We’ve a better wind angle now and this trip will be a 30 odd mile fetch, it is still pretty breezy and the waves are plenty big enough.  There’s not much traffic out here today, a ship and a couple of hardy fishing boats, but certainly no other yachts or other idiots in open boats that could barely be described as a yachts.  At least the rain has stopped and the horizon is giving way to some hints of hazy yellow to break up the otherwise grey seascape.

 

The hours pass, bobbing about on the sea, dozing, trying to get more comfy, snooze again, try and get comfy, doze, move, doze, move, it is a long day.  Cabin Boy knew the only contents in the buffet car would be a co-op sandwich, chocolate bar and bottle of water each. So, ahead of the game, Cain Boy had prepared a variety of sandwiches, baps and treats. A “banana surprise” dish of pancakes, bananas, chocolate spread, cream and a slosh of rum brings some cheer into an otherwise grey rolly old day.  Out of the non-existent galley this fine picnic appeared for elevenses, or the second breakfast that these rather soggy hobbits we well ready for.

 

The sight of a lone big trawler indicates that we must be getting closer to the other side, the sea state gradually begins to ease to something more akin to moderate and a darker grey stripe appears on the horizon.  Slowly, features start to show in the stripe, a body of hills and curves starts to rise, edging ever closer, the tower of a lighthouse grows on the cliff top. Soon a ray of sun shines through illuminating the white of cottages sitting between the grassy green of summer in the golden dunes.  

 

We have arrived in good tide and our little craft is swept merrily up the lough toward our intended harbour.  The waves have ceased, the sun is showing more, we’ve been seven hours crossing the sea, things are looking brighter now.  We tie up in the marina, our not quite so old gaffer sitting there with hundreds of years of history around her, all this history being our competitors in the race tomorrow.  We hoist our flags and hang our soggy gear on the boom. Dry clothes and drinks being the order of the day.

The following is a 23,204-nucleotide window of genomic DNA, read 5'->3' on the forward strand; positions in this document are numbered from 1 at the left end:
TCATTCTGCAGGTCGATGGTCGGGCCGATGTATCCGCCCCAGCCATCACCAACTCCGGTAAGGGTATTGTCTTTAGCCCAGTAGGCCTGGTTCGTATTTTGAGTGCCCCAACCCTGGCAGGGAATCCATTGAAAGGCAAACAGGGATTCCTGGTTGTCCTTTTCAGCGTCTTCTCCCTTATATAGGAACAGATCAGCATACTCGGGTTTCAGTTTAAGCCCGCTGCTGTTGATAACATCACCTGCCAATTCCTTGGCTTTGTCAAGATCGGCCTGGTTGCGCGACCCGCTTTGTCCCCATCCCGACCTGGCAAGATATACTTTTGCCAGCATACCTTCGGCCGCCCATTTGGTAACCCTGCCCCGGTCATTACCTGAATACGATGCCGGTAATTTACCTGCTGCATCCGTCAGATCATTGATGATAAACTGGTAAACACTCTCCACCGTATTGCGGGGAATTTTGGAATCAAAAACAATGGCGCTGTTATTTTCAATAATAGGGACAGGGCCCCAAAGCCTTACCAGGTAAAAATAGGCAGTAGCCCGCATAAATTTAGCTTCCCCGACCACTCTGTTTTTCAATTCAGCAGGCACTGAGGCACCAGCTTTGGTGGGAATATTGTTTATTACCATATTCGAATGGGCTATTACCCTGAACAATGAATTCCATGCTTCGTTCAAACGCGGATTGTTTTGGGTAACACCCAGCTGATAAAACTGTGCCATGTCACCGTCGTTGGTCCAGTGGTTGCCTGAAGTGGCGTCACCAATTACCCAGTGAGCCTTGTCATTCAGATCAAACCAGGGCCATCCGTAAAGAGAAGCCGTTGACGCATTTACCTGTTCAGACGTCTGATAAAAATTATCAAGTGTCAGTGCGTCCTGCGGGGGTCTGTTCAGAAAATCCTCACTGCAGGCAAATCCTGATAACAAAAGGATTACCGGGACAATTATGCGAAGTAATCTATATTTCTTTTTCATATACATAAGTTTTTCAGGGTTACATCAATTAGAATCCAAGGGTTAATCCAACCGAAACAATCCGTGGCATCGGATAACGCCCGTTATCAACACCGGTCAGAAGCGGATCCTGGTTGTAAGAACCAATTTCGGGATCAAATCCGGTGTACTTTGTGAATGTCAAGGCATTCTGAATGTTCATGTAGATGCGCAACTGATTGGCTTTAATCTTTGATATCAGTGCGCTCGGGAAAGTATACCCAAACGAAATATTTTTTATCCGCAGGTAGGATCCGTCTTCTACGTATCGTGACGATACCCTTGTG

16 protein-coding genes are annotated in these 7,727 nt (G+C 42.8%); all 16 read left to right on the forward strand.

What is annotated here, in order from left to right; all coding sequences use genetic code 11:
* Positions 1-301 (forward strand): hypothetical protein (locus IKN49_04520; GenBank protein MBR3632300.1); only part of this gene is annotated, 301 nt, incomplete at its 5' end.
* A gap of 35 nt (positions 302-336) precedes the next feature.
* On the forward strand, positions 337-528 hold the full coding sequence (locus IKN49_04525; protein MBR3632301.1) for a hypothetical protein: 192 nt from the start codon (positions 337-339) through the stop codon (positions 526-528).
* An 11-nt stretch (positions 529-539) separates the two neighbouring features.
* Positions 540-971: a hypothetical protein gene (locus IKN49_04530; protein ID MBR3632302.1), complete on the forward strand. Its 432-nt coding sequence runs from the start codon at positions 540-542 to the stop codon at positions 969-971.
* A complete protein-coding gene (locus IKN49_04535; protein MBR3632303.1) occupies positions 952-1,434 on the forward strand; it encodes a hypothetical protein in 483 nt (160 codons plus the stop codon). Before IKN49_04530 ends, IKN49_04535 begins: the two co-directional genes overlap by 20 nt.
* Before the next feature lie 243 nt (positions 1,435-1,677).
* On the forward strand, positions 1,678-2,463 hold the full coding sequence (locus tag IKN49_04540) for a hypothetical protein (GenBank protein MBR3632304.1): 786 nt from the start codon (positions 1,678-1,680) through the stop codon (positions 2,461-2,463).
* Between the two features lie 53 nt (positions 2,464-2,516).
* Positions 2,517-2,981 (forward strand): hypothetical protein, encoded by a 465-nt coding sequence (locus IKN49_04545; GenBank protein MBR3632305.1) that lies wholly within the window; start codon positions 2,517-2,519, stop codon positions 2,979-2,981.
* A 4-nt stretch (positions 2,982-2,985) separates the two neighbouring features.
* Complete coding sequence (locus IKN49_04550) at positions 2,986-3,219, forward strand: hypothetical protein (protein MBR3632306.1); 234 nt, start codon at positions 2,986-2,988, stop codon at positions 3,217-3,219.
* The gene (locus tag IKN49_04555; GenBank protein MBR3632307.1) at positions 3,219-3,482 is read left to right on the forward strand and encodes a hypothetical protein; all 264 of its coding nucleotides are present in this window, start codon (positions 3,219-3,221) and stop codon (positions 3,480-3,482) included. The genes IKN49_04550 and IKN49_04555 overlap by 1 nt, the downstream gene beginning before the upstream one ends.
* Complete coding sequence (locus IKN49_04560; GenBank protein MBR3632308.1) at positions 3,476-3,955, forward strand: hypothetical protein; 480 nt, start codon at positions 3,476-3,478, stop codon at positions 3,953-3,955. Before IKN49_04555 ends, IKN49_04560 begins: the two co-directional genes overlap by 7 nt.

Now, our open boat is equipped with an accomodation suite that is as non-existent as the galley.  Cabin Boy had assumed that, since the date had been in the calendar for so long, some accommodation might have been arranged for us.  The Old Gaffer can’t be that senile yet to have thought he had fitted any bunks or cabins when he built the boat? Maybe he is… Mr Organised does not, in my experience, usually leave such detail to chance.  The Old Gaffer goes off to find us somewhere to stay, he returns having had some degree of success, he has a 30 odd footer belonging to the Harbour Master, who has taken pity on us, Drummer and Cabin Boys are to be hosted aboard a 30 foot antique, which is being sailed (and stayed on) by a couple of, also quite senior, delightful and hospitable Irish gents.  Drummer Boy is given a berth in the saloon and Cabin Boy is in a berth smaller that you’re average coffin. Opposite me about 4 feet away is the berth of one of the fellas. A scour of the town for hotel space makes this town look like Bethlehem at Christmas, no room at the inn, so the boat it is.

 

Evening entertainment was a live band who put on a fine show.  Then some attempts at sleeping in a box, before the big race, well, when I say race it is more of a parade.  There is a start line and a course set, but with some of these boats moving up tide slower than the frantically paddling gulls, it won’t be the kind of race I’m used to.  Sure enough, we are the only boat on the start line at the go and quickly our little not so old gaffer is picking her way upwind. There are some yachts and classic yachts in the race too, including our “hotel”, we are pretty close to one of them all the way round.  Our Old Gaffer wants not just to win, but line honours too!